- Diagnosis. Certain drugs are a better choice for specific symptoms and types of depression. For example, an antidepressant that makes you sleepy may be better when insomnia is an issue. The severity of your illness or the presence of anxiety, obsessions, or compulsions may also dictate the choice of one drug over another.
- Side effects. You may first want to choose a drug based on which side effect you most want to avoid. Medications vary in the likelihood they will cause such problems as sexual effects, weight gain, or sedation.
- Age. As you age, your body tends to break down drugs more slowly. Thus, older people may need a lower dose. For children, only a few medications have been studied carefully.
- Health. If you have certain health problems, it’s best to avoid certain drugs. For example, your doctor will want to consider factors such as heart disease or neurological illnesses when recommending a drug. For this reason, it’s important to discuss medical problems with a primary care doctor or psychiatrist before starting an antidepressant.
- Medications, supplements, and diet. When combined with certain drugs or substances, antidepressants may not work as well, or they may have worrisome or dangerous side effects. For example, combining an SSRI or another antidepressant with the herbal remedy St. John’s wort can boost serotonin to dangerous and, in rare cases, fatal levels. Mixing St. John’s wort with other drugs—including certain drugs to control HIV infection, cancer medications, and birth control pills—might lower their effectiveness. Women receiving tamoxifen for breast cancer should take an antidepressant that does not interfere with tamoxifen’s effectiveness. Eating certain foods, such as aged cheeses and cured meats, while taking an MAOI can cause a dangerous rise in blood pressure.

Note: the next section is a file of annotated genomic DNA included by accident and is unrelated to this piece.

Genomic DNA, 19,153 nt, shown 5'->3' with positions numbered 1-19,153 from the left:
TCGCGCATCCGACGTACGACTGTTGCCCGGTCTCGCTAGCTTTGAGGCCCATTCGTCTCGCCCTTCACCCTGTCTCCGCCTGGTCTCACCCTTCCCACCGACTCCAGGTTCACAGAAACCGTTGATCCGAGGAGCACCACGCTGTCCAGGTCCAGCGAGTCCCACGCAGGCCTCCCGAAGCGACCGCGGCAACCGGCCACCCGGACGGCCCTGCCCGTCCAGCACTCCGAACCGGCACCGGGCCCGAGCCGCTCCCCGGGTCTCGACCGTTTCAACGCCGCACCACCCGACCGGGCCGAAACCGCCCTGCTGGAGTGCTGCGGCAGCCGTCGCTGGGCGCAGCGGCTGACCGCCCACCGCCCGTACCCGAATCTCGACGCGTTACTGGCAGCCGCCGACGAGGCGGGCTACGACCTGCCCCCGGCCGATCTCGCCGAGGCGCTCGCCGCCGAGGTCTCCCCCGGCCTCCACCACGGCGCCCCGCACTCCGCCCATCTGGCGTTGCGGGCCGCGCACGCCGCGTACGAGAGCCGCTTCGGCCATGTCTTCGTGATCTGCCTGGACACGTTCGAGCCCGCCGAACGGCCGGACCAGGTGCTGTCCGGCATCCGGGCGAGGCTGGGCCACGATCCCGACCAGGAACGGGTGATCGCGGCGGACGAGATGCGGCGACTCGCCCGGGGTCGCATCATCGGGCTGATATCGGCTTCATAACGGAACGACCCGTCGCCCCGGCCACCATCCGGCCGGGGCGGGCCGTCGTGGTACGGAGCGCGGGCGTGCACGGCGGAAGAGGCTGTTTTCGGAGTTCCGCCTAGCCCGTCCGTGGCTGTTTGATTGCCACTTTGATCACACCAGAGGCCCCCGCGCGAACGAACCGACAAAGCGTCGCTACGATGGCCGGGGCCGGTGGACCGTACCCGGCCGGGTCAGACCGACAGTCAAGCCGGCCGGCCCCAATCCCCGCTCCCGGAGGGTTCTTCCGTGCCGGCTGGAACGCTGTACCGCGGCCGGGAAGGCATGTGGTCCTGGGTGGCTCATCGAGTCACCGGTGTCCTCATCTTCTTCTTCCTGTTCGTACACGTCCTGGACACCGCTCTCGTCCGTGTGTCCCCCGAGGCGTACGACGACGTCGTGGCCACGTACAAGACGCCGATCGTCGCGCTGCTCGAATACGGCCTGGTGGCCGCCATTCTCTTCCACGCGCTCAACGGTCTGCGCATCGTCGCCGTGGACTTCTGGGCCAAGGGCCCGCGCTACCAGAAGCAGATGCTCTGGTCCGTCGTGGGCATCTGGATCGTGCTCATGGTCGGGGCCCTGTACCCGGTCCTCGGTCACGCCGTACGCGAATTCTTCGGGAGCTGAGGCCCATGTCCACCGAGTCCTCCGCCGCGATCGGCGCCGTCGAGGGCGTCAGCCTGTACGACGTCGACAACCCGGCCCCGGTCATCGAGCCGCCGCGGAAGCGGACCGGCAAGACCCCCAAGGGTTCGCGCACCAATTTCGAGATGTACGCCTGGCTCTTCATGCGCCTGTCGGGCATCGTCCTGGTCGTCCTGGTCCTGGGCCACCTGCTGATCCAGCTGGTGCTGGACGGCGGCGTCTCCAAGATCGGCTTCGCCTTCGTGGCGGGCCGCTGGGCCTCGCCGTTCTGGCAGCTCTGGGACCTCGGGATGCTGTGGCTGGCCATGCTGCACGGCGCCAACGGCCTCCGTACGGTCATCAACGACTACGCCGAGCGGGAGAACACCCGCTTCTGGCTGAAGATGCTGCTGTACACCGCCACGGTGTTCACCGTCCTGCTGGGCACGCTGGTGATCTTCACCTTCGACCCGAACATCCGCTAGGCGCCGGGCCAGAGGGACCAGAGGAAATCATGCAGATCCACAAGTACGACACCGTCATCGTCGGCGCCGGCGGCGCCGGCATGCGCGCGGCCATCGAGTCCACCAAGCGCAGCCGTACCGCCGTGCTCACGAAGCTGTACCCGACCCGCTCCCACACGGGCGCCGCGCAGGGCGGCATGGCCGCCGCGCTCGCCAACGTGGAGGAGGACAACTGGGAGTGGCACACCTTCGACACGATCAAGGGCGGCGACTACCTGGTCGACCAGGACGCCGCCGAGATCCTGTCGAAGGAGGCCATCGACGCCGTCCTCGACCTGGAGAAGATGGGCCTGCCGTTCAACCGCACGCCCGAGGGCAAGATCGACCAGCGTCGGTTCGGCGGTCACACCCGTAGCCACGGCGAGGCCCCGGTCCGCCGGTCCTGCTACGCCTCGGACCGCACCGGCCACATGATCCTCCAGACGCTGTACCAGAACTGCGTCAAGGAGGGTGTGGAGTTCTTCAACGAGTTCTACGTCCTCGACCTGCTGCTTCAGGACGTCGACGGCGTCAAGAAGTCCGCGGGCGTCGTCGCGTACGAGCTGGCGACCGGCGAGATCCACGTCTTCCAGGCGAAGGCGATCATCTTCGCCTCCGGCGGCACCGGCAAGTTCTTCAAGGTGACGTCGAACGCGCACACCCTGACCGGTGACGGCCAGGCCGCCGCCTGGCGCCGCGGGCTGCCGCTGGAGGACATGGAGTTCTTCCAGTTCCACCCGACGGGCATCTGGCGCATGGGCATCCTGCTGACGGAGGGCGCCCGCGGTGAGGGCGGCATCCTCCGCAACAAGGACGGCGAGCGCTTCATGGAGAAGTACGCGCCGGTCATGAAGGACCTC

- Alcohol or drugs. Alcohol and other substances can cause depression and make antidepressants less effective. Doctors often treat alcohol or drug addiction first if they believe either is causing the depression. In many instances, simultaneous treatment for addiction and depression is warranted.
- Personal and family mental health and medication history. If you or a member of your family has had a good response to a medication in the past, that information may guide your choice. Depending on the nature and course of your depression (for example, if your depression is long-lasting or difficult to treat), you may need a higher dose or a combination of drugs. This may also be true if an antidepressant has stopped working for you, which may occur after you’ve used it for some time or after you’ve stopped and restarted treatment with it.
- Cost. Since all antidepressants are roughly equivalent in their effectiveness, you won’t lose anything by trying a generic version first.
- Your preference. Once you have learned as much as you can about the treatment options, your doctor will want to know what approach makes most sense given your lifestyle, your interests, and your judgment.
For more on diagnosing and finding the right treatment on the different types of depression, read Understanding Depression, a Special Health Report from Harvard Medical School.
SOURCE: Harvard Medical School
Self-Determination Housing Project Webinar Series: Assistance Animals Explained – October 17 at 2:30 PM
Do you have tenants, case workers, or other clientele that are requesting to have assistance animals in their unit? Do you work with clients who are having to interact with hesitant landlords because they have a service animal? If so, you might be wondering what rights tenants and landlords have when it comes to assistance animals. Tune in to our webinar, Assistance Animals Explained, to find out:
- What SDHP does and how you can use our services
- What a reasonable accommodation is
- And rights both landlords and tenants have when it comes to assistance animals
Webinar scheduled for October 17, 2019 from 2:30 PM – 3:30 PM ET
This training is recommended for landlords and property managers, autism service coordinators, mental health caseworkers, ID housing caseworkers, hospital liaisons, and other providers serving individuals with disabilities.
Register for the webinar here, and feel free to share this information with colleagues and those in your network who are interested in this topic.
**If you have any questions about the training or need to request a disability related accommodation, please contact SDHP @ firstname.lastname@example.org.